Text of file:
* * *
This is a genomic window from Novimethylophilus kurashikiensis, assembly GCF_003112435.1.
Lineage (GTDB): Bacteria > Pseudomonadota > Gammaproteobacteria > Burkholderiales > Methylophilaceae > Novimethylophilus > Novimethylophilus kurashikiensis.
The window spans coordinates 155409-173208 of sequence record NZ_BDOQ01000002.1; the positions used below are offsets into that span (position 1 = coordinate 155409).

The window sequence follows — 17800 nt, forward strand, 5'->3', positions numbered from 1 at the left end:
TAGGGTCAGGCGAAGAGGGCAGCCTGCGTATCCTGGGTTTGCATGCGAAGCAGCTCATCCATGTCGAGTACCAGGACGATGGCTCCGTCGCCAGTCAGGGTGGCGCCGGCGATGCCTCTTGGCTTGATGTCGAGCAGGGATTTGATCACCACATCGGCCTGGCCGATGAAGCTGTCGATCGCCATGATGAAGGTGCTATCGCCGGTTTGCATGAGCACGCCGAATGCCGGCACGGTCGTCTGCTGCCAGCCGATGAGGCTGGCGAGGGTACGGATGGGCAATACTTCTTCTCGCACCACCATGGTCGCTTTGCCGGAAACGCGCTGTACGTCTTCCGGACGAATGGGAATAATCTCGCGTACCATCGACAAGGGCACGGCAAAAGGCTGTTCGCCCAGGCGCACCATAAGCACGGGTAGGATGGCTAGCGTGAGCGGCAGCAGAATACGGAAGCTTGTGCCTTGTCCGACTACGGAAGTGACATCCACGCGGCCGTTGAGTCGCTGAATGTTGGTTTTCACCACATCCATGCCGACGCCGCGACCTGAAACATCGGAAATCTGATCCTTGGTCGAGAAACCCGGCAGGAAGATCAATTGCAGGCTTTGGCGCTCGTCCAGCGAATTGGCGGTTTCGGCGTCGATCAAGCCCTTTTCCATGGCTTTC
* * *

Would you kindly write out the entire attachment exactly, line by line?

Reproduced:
This is a genomic window from Novimethylophilus kurashikiensis, assembly GCF_003112435.1.
Lineage (GTDB): Bacteria > Pseudomonadota > Gammaproteobacteria > Burkholderiales > Methylophilaceae > Novimethylophilus > Novimethylophilus kurashikiensis.
The window spans coordinates 155409-173208 of sequence record NZ_BDOQ01000002.1; the positions used below are offsets into that span (position 1 = coordinate 155409).

The window sequence follows — 17800 nt, forward strand, 5'->3', positions numbered from 1 at the left end:
TAGGGTCAGGCGAAGAGGGCAGCCTGCGTATCCTGGGTTTGCATGCGAAGCAGCTCATCCATGTCGAGTACCAGGACGATGGCTCCGTCGCCAGTCAGGGTGGCGCCGGCGATGCCTCTTGGCTTGATGTCGAGCAGGGATTTGATCACCACATCGGCCTGGCCGATGAAGCTGTCGATCGCCATGATGAAGGTGCTATCGCCGGTTTGCATGAGCACGCCGAATGCCGGCACGGTCGTCTGCTGCCAGCCGATGAGGCTGGCGAGGGTACGGATGGGCAATACTTCTTCTCGCACCACCATGGTCGCTTTGCCGGAAACGCGCTGTACGTCTTCCGGACGAATGGGAATAATCTCGCGTACCATCGACAAGGGCACGGCAAAAGGCTGTTCGCCCAGGCGCACCATAAGCACGGGTAGGATGGCTAGCGTGAGCGGCAGCAGAATACGGAAGCTTGTGCCTTGTCCGACTACGGAAGTGACATCCACGCGGCCGTTGAGTCGCTGAATGTTGGTTTTCACCACATCCATGCCGACGCCGCGACCTGAAACATCGGAAATCTGATCCTTGGTCGAGAAACCCGGCAGGAAGATCAATTGCAGGCTTTGGCGCTCGTCCAGCGAATTGGCGGTTTCGGCGTCGATCAAGCCCTTTTCCATGGCTTTC